Just Say No
How to turn down requests for charity without feeling like a jerk.
Posted Wednesday, March 18, 2009, at 6:58 AM
Do you have a real-life do-gooding dilemma? Please send it to email@example.com, and Patty and Sandy will try to answer it.
Dear Patty and Sandy,
How should I decline requests for charity without going straight to hell? I'm a good person, but sometimes I don't have it to spare. Sometimes I do have it to spare but don't want to spare it for that cause. Sometimes I just want a coffee or new shoes. What's the most respectful, yet firm, way to say no?
Erica in Philadelphia
I might have more practice at this than almost anyone! Having spent a decade making more than 300 grants per year at the Bill and Melinda Gates Foundation, I've been party to thousands and thousands of "no thank yous." In spite of the scale, it was never easy to turn down a friend, community leader, or nonprofit director who believed passionately in their mission and badly needed our support to fulfill their objectives.
I would advise you, Erica, to adopt the method I used: "hug and release." Why take the time to hug? Because most of these individuals and organizations are working extremely hard on important causes we all want to see progress on: The "hug" should be a genuine acknowledgment of what they are trying to do and your appreciation for their efforts. The "release" needs to be equally genuine and should give them information that helps them understand their own failure to win your support.
So here is my recommended turn-down framework: "John, it's great that you are working to support finding a cure for breast cancer. I have been reading about the many possibilities for improved treatment that are beginning to surface thanks to the research going on in this area ..." (the genuine hug)—"but I have chosen to focus my giving on early childhood education—it's an area I have interest and passion in and also needs whatever resources I can give" (the release).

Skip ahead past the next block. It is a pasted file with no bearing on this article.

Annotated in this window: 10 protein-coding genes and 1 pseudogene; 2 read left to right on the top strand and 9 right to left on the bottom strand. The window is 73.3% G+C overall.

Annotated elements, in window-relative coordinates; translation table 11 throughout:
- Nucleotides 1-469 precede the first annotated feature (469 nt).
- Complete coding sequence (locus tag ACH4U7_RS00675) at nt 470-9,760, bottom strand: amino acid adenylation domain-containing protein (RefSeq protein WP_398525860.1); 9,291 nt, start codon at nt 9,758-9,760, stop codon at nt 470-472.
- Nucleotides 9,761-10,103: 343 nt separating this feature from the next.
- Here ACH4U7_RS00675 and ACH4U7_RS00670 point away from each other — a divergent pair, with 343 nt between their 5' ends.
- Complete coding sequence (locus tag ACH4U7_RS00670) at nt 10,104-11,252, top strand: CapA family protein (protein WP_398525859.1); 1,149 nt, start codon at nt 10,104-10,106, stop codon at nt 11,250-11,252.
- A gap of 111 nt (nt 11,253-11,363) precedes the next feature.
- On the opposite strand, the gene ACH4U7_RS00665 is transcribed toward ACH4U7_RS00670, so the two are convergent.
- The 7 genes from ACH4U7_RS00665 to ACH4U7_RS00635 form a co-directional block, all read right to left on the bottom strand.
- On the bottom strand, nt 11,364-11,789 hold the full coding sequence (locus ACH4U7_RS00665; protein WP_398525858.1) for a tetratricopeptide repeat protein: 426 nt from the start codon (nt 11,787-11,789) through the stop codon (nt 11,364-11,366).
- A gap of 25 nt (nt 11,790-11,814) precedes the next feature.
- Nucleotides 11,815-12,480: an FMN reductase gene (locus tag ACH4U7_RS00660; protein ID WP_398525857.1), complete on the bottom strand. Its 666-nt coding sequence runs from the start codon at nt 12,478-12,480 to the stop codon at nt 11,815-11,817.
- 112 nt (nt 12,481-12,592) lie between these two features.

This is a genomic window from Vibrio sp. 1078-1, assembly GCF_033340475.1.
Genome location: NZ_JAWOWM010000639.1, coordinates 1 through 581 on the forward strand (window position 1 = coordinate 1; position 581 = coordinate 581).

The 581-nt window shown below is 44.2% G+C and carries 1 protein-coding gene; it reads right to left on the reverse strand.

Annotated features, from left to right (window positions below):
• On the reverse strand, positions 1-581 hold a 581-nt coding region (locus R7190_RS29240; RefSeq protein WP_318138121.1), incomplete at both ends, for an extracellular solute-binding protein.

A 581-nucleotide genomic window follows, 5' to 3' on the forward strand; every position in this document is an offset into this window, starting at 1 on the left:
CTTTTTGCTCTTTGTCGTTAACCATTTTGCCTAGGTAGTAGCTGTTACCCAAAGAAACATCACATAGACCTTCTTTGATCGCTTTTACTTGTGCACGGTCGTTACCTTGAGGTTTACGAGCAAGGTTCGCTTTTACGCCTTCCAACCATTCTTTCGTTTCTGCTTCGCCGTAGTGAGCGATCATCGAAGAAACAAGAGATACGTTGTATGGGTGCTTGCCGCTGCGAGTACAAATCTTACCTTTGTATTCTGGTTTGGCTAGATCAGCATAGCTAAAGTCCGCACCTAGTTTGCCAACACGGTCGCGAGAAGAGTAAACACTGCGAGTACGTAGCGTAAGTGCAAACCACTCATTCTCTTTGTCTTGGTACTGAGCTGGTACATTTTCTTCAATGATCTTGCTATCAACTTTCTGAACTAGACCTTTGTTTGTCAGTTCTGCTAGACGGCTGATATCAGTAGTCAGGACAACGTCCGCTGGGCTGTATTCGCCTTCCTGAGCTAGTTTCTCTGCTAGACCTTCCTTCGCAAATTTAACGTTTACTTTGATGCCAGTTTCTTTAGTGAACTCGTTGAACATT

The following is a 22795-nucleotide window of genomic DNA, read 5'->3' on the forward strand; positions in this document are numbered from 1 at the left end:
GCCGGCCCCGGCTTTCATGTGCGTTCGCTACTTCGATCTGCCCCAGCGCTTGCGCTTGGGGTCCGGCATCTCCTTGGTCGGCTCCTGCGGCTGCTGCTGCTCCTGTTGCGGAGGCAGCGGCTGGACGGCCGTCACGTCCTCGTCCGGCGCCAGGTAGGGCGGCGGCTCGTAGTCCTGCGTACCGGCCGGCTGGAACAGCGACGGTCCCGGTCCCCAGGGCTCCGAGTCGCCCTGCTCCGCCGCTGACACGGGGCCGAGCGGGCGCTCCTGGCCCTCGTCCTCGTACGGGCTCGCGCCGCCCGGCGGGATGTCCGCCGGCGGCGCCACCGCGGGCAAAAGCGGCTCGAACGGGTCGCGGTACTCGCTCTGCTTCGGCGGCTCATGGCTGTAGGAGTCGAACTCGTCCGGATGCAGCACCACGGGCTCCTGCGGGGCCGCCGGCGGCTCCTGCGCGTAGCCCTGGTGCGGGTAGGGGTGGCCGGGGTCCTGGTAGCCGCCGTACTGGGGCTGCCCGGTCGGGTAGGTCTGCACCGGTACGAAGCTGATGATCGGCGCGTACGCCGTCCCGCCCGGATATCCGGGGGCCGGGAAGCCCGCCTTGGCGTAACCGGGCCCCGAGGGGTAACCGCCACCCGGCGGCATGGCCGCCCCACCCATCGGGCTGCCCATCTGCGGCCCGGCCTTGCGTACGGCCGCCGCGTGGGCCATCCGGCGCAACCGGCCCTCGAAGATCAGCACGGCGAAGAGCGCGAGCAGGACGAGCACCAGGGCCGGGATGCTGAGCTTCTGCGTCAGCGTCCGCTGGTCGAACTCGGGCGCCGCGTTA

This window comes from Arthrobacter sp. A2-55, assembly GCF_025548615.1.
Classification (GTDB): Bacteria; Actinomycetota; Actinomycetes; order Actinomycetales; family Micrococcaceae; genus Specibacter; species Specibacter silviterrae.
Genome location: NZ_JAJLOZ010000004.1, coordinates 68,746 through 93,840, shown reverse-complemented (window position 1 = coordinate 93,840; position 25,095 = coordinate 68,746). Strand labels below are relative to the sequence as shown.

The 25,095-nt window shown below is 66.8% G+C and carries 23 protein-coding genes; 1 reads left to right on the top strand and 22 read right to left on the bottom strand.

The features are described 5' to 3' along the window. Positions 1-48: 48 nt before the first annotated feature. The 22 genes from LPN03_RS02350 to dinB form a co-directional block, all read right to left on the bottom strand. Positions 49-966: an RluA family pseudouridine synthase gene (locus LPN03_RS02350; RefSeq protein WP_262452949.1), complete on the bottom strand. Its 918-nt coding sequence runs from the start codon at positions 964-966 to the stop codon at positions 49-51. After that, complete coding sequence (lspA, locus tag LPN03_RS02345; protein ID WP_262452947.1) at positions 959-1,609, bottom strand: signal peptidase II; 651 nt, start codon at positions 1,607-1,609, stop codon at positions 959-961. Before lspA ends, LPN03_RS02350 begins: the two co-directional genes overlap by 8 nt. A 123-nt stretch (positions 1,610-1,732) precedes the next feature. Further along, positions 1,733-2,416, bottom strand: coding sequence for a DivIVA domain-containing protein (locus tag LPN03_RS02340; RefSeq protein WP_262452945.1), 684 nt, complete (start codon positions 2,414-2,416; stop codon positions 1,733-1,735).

After 10 years of having to turn down 10 times the number of people we could fund, I have had only one truly ugly experience. The majority of the time, people, while disappointed and sometimes painfully so, understand that choices can and must be made by even the largest giver. And they will recognize the same thing when you turn them down.
While I haven't had billions of dollars to "hug and release" over the past few years, I—like Erica—have felt plenty guilty turning down some great, and even some not-so-great, organizations seeking my limited contributions. With nearly 1.5 million nonprofits in this country, it's no wonder it sometimes feels like you're solicited at every corner.
My view is that the easiest way to say "no" is to know when you'll say "yes." My mom's method worked because the Gates Foundation had a highly articulated plan that helped her know when to say yes and when to say no: If a grant proposal didn't fit into the foundation's grantmaking priorities, she knew it was time to "hug and release." You can do the same thing by making a giving plan and sticking to it.